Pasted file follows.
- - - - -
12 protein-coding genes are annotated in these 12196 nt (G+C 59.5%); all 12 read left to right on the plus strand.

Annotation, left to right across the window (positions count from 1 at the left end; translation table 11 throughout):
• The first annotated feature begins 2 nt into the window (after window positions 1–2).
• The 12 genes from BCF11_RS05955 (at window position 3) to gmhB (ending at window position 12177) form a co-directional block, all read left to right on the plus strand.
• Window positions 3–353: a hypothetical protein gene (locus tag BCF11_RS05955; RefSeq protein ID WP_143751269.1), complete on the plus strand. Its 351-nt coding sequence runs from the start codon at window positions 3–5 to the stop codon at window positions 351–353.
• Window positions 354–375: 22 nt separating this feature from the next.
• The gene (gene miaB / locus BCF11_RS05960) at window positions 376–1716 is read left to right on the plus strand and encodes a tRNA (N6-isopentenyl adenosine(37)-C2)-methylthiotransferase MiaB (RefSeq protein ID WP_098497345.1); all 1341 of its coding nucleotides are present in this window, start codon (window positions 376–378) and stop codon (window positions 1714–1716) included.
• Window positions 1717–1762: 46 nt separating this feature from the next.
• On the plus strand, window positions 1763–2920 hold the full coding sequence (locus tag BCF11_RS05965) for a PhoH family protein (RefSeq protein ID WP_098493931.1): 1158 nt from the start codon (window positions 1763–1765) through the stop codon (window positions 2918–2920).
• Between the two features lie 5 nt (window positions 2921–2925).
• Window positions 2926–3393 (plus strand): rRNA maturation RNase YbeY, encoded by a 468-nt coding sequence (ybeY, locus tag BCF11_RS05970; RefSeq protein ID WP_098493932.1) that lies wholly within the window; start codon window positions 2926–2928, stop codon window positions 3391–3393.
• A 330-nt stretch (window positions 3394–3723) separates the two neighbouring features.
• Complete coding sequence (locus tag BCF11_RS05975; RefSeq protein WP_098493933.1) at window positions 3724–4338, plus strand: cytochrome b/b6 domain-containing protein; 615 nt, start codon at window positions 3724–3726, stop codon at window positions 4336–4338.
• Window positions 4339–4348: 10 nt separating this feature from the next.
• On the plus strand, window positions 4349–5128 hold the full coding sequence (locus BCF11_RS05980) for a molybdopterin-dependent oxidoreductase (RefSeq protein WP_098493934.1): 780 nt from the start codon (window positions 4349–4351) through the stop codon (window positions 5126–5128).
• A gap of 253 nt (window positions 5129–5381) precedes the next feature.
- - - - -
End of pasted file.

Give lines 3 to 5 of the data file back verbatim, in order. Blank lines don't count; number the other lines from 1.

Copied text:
• The first annotated feature begins 2 nt into the window (after window positions 1–2).
• The 12 genes from BCF11_RS05955 (at window position 3) to gmhB (ending at window position 12177) form a co-directional block, all read left to right on the plus strand.
• Window positions 3–353: a hypothetical protein gene (locus tag BCF11_RS05955; RefSeq protein ID WP_143751269.1), complete on the plus strand. Its 351-nt coding sequence runs from the start codon at window positions 3–5 to the stop codon at window positions 351–353.